|The two bedroom, two bathroom house Lafleur rented while
living in Ambergris Caye.|
|Jean Lafleur was arrested for 35 counts of fraud in Canada
where he allegedly scammed $1.6 million.|
Not seen in Canada since 2005, Jean Lafleur arrived at Montreal’s Pierre Elliott Trudeu Airport via a commercial flight at around 1:00 a.m on Thursday, April 5th, 2007. Once on Canadian soil, Lafleur turned himself in to Quebec Provincial Police. Where had he been? Well since February of 2006, Lafleur had been renting a three year old, two bed room, two bathroom house with a huge wrap-around deck for $1,100 US on North Ambergris Caye (pictured above).
Lafleur’s lawyer contacted police last week Tuesday, April 3rd, 2007 to make arrangements for the infamous ad mogul’s return to Canada. According to Canadian Police Press Officer Chantal Mackel, as soon as Lafleur heard that he was wanted, he had his lawyer call the Crown prosecutor to work the details of his surrender.
Prior to arriving in Ambergris Caye, Belize, Lafleur had been “living the life” in San Rafael de Escazu, Costa Rica. According to reports Lafleur, along with his companion, Larry Umaña, were causing neighbors and residents sleepless nights at a condominium that he had in the otherwise sleepy suburb. Costa Ricans were relieved that Lafleur and Umaña headed out for Belize during the Christmas season of 2005, where they noted that the pair “seemed to spend a lot of time visiting Belize”.
In Belize, Lafleur rented the house from Keith Newton of B-lease Management who stated, “He was a great tenant. I’ve been in the property management business for six years, I have 36 properties that I manage and I see all kinds of people and John was a really exceptional tenant. Paid his bills on time, kept the place clean, there was no damage when he left.”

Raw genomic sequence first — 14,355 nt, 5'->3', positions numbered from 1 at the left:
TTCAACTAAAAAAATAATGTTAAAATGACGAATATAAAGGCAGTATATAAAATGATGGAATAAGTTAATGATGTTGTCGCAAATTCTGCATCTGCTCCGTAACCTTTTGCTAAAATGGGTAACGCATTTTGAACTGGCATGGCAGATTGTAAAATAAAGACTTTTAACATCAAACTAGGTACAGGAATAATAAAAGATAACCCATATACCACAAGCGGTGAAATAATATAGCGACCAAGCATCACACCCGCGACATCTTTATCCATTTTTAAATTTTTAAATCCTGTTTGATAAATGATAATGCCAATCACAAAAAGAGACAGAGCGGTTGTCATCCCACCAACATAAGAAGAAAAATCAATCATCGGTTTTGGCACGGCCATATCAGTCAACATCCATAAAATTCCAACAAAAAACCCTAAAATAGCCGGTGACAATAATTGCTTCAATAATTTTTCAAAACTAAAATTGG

Lafleur was free to travel because until the warrant was issued on March 30th, 2007, he had not been charged for anything. However when he turned himself in on April 5th, 2007 and was charged for 35 fraud charges which stem from the Liberal Sponsorship Program which was created after the 1995 Quebec referendum.
The program came into scrutiny to the point that it was the basis of a public inquiry. The Public Inquiry was told that nearly 40 per cent of the revenues reported by Jean Lafleur’s company, Lafleur Communication Marketing, between 1994 and 2001 came from the federal Public Works Department. Add in revenues from federal Crown corporations and the proportion rises to 78 per cent.
Public Works was the department in charge of administering the $250-million sponsorship program, designed to raise the federal government’s profile in Quebec after the 1995 sovereignty referendum.
Documents tabled at the inquiry showed that Lafleur’s company took in $31.9 million in sponsorship and advertising contracts involving the federal government between 1994 and 2001, and another $28.5 million from federal Crown corporations over that same period.
That’s a total of $60 million in public funds of which Lafleur personally earned more than $9.3 million while at the helm of Lafleur Communication Marketing between 1994 and 2000, his salary rising from just over $100,000 to $2.5 million. In 1994, Lafleur drew a salary of $108,457. Two years later, he drew one for $2,487,689 and over the course of the sponsorship debacle; Lafleur got paid about $9.4 million.
During the same period, Lafleur’s wife, daughter and son earned a total of $2.8 million, though they had earned nothing before the sponsorship contracts started to flow in. Lafleur defended those payments by saying they weren’t really a salary. The money “includes the business profits paid, in my name, as salary,” he said.
Lafleur was scorned by the public during the inquiry when he claimed he had a bad memory and couldn’t remember basic details about his relationship and dealings with several prominent Liberal party members.
Lafleur is the fifth person to be charged in the sponsorship affair.